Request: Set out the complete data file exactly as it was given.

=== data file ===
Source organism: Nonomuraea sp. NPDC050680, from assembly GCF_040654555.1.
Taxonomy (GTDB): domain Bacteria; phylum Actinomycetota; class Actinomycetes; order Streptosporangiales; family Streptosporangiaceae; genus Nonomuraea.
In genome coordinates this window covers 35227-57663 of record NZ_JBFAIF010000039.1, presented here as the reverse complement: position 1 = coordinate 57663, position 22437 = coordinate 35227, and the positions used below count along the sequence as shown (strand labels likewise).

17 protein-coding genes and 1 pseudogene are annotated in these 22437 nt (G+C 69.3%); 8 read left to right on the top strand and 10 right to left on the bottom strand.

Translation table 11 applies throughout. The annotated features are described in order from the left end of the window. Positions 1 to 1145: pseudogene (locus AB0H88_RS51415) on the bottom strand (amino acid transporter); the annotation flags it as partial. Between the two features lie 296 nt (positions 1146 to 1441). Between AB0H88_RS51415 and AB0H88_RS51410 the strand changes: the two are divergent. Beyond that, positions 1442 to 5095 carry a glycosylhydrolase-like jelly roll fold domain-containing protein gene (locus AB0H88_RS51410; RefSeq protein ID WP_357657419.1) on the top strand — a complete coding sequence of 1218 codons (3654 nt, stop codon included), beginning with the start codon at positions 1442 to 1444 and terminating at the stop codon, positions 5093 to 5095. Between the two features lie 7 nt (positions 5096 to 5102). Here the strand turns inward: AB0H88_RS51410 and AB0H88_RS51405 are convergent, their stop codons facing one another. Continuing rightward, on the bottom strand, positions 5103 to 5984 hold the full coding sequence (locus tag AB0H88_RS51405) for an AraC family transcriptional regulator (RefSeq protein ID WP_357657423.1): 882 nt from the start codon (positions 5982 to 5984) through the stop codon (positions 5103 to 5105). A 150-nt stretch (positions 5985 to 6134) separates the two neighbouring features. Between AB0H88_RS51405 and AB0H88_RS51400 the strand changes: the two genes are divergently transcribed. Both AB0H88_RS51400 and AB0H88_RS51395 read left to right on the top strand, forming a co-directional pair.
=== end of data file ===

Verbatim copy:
Source organism: Nonomuraea sp. NPDC050680, from assembly GCF_040654555.1.
Taxonomy (GTDB): domain Bacteria; phylum Actinomycetota; class Actinomycetes; order Streptosporangiales; family Streptosporangiaceae; genus Nonomuraea.
In genome coordinates this window covers 35227-57663 of record NZ_JBFAIF010000039.1, presented here as the reverse complement: position 1 = coordinate 57663, position 22437 = coordinate 35227, and the positions used below count along the sequence as shown (strand labels likewise).

17 protein-coding genes and 1 pseudogene are annotated in these 22437 nt (G+C 69.3%); 8 read left to right on the top strand and 10 right to left on the bottom strand.

Translation table 11 applies throughout. The annotated features are described in order from the left end of the window. Positions 1 to 1145: pseudogene (locus AB0H88_RS51415) on the bottom strand (amino acid transporter); the annotation flags it as partial. Between the two features lie 296 nt (positions 1146 to 1441). Between AB0H88_RS51415 and AB0H88_RS51410 the strand changes: the two are divergent. Beyond that, positions 1442 to 5095 carry a glycosylhydrolase-like jelly roll fold domain-containing protein gene (locus AB0H88_RS51410; RefSeq protein ID WP_357657419.1) on the top strand — a complete coding sequence of 1218 codons (3654 nt, stop codon included), beginning with the start codon at positions 1442 to 1444 and terminating at the stop codon, positions 5093 to 5095. Between the two features lie 7 nt (positions 5096 to 5102). Here the strand turns inward: AB0H88_RS51410 and AB0H88_RS51405 are convergent, their stop codons facing one another. Continuing rightward, on the bottom strand, positions 5103 to 5984 hold the full coding sequence (locus tag AB0H88_RS51405) for an AraC family transcriptional regulator (RefSeq protein ID WP_357657423.1): 882 nt from the start codon (positions 5982 to 5984) through the stop codon (positions 5103 to 5105). A 150-nt stretch (positions 5985 to 6134) separates the two neighbouring features. Between AB0H88_RS51405 and AB0H88_RS51400 the strand changes: the two genes are divergently transcribed. Both AB0H88_RS51400 and AB0H88_RS51395 read left to right on the top strand, forming a co-directional pair.